Location: Subtropical Plant Pathology ResearchTitle: A generic risk-based surveying method for invading plant pathogens
|PARNELL, STEPHEN - Rothamsted Research|
|VAN DEN BOSCH, FRANK - Rothamsted Research|
Submitted to: Ecological Applications
Publication Type: Peer Reviewed Journal
Publication Acceptance Date: 9/5/2013
Publication Date: 6/1/2014
Citation: Parnell, S., Gottwald, T.R., Riley, T.D., van den Bosch, F. 2014. A generic risk-based surveying method for invading plant pathogens. Ecological Applications. 24(4):779-790. https://doi.org/10.1890/13-0704.1.
Interpretive Summary: The rise in international trade and travel has led to a rapid increase in the number of invading plant pests with often severe environmental and economic repercussions for agriculture. The best control strategy is early detection so that control measures can be implemented. Unfortunately, early detection at very low incidence before the pest has spread generally requires extensive sampling efforts. Very little research effort has focused on the design of sampling plans to detect initial outbreaks. Thus, development of early detection survey methods will save costly sampling resources and increase the likelihood of success in control programs. We introduce a generic risk-based survey method to maximize the number of outbreak sites detected in a sampling program across broad crop areas. We use a number of biological characteristics of the pest, crop, and environment to estimate risk of introduction and establishment. We look at how fast the pest increases to estimate if an outbreak will occur and what size (how much area it will probably cover). We tested this survey method against the invasive disease, citrus huanglongbing, in Florida. The results suggest that risk-based sampling/survey method can be effective even in situations where little information on a pest is available. The sampling program was able to maximize the number of outbreak sites detected. This methodology has been deployed to regulatory agencies to determine sampling plans for invading plant pests for early detection and superior control.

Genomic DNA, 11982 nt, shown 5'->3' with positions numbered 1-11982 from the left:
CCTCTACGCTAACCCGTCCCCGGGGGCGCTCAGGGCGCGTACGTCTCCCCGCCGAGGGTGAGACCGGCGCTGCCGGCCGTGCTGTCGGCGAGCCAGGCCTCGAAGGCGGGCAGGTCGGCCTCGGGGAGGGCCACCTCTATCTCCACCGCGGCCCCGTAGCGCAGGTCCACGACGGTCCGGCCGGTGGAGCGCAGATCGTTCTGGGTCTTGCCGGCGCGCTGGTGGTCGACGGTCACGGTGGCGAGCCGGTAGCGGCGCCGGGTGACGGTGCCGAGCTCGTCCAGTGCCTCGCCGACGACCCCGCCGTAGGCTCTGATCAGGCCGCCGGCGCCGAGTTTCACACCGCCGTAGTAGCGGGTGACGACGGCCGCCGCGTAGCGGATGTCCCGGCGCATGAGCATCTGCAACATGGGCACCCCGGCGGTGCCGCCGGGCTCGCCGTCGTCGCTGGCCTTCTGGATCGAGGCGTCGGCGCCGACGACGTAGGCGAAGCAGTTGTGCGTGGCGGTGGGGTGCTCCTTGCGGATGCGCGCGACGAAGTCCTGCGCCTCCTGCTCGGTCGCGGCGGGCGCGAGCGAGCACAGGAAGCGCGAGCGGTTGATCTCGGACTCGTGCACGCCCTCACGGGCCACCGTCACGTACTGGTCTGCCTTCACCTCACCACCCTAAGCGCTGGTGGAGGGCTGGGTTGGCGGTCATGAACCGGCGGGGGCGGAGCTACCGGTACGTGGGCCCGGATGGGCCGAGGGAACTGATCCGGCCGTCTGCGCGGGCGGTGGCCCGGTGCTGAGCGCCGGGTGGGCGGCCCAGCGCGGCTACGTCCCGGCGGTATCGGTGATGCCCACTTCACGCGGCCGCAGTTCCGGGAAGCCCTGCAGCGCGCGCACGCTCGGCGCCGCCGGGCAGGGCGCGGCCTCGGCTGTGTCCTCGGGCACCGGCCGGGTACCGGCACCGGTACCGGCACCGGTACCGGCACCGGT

Technical Abstract: The rise in international trade and travel has led to a rapid increase in the number of invading plant pests with often severe environmental and economic repercussions for plant communities. To control an invading pest it is crucial that new outbreak sites are quickly detected in a landscape so that control measures can be implemented. To achieve a level of detection sufficiently high for control to be successful generally requires extensive sampling efforts. Surprisingly little research has focused on the design of sampling plans for outbreak detection and consequently in practice many sampling programs are ad-hoc and not well informed by available information. Any improvement will save costly sampling resources and increase the likelihood of success in the control program. We introduce a generic risk-based method to maximize the number of outbreak sites detected in a sampling program in a heterogeneous landscape. Risk at each location in a landscape is determined by the product of the basic reproductive number (R0), as a measure of outbreak size, and the probability of occurrence of an outbreak (P). We show how risk can be used to weight a random sample so that the highest risk locations have the highest probability of selection. The method is demonstrated and tested using a high-quality spatially and temporally resolved dataset on a current invading citrus pest in Florida, Huanglongbing (HLB). Since often little information is available on an invading pest we contrast the scenario where little is known with the scenario where a considerable amount is known. The results suggest that risk-based sampling can be effective even in situations where little population dynamic information on a pest is available. Synthesis and applications. The control of invading plant pests requires effective sampling programs to be in place. We introduce a risk-based method for the design of sampling programs to maximize the number of outbreak sites detected. We thus provide a rational methodology to be adopted by regulatory agencies to determine sampling plans for invading plant pests.